COVID and how it affects your case?

What generally happens in a personal injury claim

Once our client recovers from their injuries, we normaly negotiate with the insurance company to determine how much the insurance company is willing to pay.

At that time, we decide whether to resolve the claim, or, if the amount offered is insufficient, we have the alternative of filing a lawsuit. That determination is of course made by our client, but we provide our experienced input and recommendation.

Delay in cases

One of the considerations is how long it will take after the lawsuit is filed for the case to actually go to trial. Prior to Covid, in a case involving a claim for less than $30,000 (District Court), the process would take approximately six months, depending on the County. In more serious cases in which a jury trial is required, the process would take approximately one year, again depending on the County. This timeline has been put asunder by Covid. Although there are some statewide guidelines, the availability of the courts is determined by each County.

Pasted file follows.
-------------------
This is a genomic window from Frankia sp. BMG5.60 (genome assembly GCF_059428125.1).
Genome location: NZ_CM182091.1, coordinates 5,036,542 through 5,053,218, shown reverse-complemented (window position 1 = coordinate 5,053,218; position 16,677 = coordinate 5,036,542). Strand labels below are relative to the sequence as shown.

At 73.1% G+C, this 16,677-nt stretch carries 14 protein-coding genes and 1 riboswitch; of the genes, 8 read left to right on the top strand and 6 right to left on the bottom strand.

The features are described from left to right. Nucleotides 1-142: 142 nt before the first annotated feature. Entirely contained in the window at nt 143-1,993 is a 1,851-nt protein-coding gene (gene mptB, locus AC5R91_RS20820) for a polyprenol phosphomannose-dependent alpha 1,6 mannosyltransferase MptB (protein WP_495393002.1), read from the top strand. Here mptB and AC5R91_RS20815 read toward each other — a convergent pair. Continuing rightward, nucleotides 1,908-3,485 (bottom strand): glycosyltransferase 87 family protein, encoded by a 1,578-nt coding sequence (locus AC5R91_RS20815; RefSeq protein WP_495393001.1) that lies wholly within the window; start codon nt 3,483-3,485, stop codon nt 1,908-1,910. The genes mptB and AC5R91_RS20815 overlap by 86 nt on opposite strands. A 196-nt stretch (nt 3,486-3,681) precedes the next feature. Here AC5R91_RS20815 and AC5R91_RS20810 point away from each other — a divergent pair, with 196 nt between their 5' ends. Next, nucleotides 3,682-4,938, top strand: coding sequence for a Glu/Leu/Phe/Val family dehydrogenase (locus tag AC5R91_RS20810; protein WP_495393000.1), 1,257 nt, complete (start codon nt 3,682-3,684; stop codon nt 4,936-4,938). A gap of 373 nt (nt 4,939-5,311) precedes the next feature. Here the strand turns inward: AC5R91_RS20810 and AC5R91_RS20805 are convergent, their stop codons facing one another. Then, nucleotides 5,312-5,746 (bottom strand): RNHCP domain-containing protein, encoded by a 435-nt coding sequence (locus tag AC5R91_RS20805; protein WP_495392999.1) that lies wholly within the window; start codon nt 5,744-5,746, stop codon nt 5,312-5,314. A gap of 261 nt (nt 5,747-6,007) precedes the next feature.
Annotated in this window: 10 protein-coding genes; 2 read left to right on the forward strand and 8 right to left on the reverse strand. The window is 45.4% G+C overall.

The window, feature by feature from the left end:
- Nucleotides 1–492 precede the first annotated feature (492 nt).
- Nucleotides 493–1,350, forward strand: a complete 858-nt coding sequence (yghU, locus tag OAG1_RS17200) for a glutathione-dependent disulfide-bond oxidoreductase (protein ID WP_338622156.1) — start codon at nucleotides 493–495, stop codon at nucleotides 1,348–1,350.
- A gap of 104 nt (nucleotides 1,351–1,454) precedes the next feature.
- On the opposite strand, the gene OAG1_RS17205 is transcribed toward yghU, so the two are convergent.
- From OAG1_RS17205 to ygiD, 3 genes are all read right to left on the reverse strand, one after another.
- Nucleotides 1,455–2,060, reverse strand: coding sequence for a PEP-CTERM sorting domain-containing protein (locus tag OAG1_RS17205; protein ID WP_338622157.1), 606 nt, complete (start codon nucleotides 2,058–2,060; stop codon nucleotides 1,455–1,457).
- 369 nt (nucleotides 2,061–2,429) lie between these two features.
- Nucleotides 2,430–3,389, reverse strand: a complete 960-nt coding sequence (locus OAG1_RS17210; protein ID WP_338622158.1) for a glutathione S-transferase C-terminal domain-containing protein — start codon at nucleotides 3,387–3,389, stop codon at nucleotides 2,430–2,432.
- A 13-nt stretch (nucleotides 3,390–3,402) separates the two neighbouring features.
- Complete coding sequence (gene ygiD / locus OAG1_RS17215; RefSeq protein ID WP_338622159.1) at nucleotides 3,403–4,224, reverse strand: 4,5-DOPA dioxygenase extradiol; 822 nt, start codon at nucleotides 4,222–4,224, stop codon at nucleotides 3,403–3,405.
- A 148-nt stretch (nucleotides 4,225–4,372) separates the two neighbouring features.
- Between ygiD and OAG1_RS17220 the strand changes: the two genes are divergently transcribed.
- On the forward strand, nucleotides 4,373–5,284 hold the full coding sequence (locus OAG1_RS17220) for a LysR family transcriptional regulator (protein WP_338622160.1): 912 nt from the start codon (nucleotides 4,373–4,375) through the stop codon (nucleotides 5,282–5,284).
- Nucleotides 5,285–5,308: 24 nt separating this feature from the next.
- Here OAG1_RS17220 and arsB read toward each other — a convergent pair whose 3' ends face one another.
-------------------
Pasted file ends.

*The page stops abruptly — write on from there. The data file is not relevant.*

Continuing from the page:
For example:

  • In Montgomery County, only a handful of auto tort cases which were filed pre-Covid have been assigned a trial date

  • In Prince George’s County, no new summonses have been issued for auto tort cases since March 2020 and earlier cases are being set in sporadically

  • In Howard County, all auto tort cases are being generally postponed, with no indication of when they will be set in
  • It is, of course, speculative to determine when the courts will open and when the flow of cases will begin to operate in a normal fashion. This is particularly true in cases involving jury trials.

    Insurance companies are well aware

    Unfortunately, insurance companies are well aware of the delay in cases moving forward. We have found that some insurance companies attempt to use this to their advantage by making offers significantly lower than prior to Covid. Each of our cases is of course different, but based upon our experience we try to make certain that an insurance company does not take advantage of Covid to force a premature and insufficient settlement.